As long as clouds don’t get in the way, the view should be spectacular.

Look Up at the Super Blue Blood Full Moon Jan. 31 – Here’s What You’ll See and Why

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Shannon Schmoll /The Conversation

During the early hours of January 31 , there will be a full moon, a total lunar eclipse, a blue moon and a supermoon – all at the same time. None of these things is really all that unusual by itself. What is rare is that they’re happening all together on one day.

What Makes the Moon Look Full?

Like the Earth, half the moon is illuminated by the sun at any one time. The moon orbits around the Earth and as a result we see different amounts of the lit-up side.

The phases of the moon visible from Earth are related to its revolution around our planet.

The phases of the moon visible from Earth are related to its revolution around our planet. (Orion 8/ CC BY SA 4.0 )

A full moon is when we see its entire lit-up side. This occurs every 29.5 days, when the moon is directly opposite the sun relative to the Earth. Jan. 31 will be our next full moon in the lunar cycle .

What’s a Lunar Eclipse?

The moon’s orbit is tilted by about 5 degrees relative to the Earth’s orbit. So, most of the time the moon ends up a little above or below the path Earth follows as it revolves around the sun. But twice in each lunar cycle, the moon does cross into our planet’s orbital plane .

A lunar eclipse happens when the moon is completely in the Earth’s shadow.

A lunar eclipse happens when the moon is completely in the Earth’s shadow. (Tomruen/ CC BY SA 4.0 )

If that crossing corresponds to a full moon, the moon will pass into the Earth’s shadow, resulting in a total lunar eclipse . Since the moon needs to be behind the Earth, relative to the sun, a lunar eclipse can only happen on a full moon.

To see the phenomenon, you need to be on the night side of the Earth; this eclipse will be visible mostly in Asia, Australia, the Pacific and North America. But don’t worry if you miss it, lunar eclipses happen on average a couple times a year. The next one visible in North America will be on Jan. 21, 2019 .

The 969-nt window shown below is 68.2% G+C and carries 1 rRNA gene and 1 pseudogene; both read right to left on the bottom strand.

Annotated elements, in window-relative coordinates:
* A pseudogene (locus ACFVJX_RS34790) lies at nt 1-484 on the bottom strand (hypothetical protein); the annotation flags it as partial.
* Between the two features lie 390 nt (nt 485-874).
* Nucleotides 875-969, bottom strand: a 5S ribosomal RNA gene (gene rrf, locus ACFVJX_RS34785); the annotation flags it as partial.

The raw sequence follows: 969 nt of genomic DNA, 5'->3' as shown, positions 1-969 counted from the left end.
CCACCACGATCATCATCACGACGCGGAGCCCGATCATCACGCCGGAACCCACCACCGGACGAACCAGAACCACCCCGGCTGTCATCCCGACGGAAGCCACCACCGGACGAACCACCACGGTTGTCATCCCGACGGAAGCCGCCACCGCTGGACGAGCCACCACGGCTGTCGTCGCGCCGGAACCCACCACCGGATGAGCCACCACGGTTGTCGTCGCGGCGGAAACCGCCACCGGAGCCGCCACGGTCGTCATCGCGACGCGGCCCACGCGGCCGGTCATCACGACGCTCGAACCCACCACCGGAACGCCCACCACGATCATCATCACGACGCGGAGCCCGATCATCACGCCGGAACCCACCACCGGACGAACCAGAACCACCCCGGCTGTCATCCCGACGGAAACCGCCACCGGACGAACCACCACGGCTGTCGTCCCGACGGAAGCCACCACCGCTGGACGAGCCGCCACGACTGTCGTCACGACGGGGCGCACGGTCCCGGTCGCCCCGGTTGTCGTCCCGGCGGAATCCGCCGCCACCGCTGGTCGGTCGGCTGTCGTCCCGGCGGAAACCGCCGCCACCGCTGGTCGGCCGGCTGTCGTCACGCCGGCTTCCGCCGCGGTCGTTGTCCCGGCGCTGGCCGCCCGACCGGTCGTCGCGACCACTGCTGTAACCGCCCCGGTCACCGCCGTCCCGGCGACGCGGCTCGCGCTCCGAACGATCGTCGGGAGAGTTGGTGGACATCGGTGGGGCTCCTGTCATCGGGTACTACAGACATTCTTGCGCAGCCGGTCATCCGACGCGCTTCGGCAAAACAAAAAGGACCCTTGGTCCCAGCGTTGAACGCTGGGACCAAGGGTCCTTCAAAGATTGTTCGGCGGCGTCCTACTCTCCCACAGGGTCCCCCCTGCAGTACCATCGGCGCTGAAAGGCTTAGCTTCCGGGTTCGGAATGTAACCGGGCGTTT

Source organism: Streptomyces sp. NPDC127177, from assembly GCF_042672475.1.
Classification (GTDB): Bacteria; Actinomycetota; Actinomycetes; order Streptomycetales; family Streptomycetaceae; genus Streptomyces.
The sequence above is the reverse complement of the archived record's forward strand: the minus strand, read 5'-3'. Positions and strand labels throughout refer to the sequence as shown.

A Blue Moon that Looks Red

When a lunar eclipse happens, the moon appears to darken as it moves into the Earth’s shadow called the umbra. When the moon is all the way in shadow it doesn’t go completely dark; instead, it looks red due to a process called Rayleigh scattering . The gas molecules of Earth’s atmosphere scatter bluer wavelengths of light from the sun, while redder wavelengths pass straight through.

This is why we have blue skies and red sunrises and sunsets . When the sun is high in the sky, red light passes straight through to the ground while blue light is scattered in every direction, making it more likely to hit your eye when you look around. During a sunset , the angle of the sun is lower in the sky and that red light instead passes directly into your eyes while the blue light is scattered away from your line of sight.

A super blood moon tinted red by scattered light.

A super blood moon tinted red by scattered light. (GSFC/ CC BY 4.0 )

In the case of a lunar eclipse, the sunlight that makes it around Earth passes through our atmosphere and is refracted toward the moon. Blue light is filtered out, leaving the moon looking reddish during an eclipse .

On top of it all, the Jan. 31 full moon is also a considered a blue moon. There are two different definitions of blue moon. The first is any time a second full moon occurs in a single month. Since there are 29.5 days between two full moons, we usually only end up with one per month. With most months longer than 29.5 days, it occasionally works out that we have two full moons. We already had one on the first of this month and our second will be Jan. 31, making it a blue moon. With this definition our next blue moon is in March, leaving February with no full moon this year.

The second definition of a blue moon states it’s the third moon in a season in which there are four moons, which happens about every 2.7 years . We’ll only have three this winter, so the Jan. 31 full moon won’t be blue by this definition. Stargazers will need to wait until May 18, 2019, for a blue moon that fits this older, original definition.

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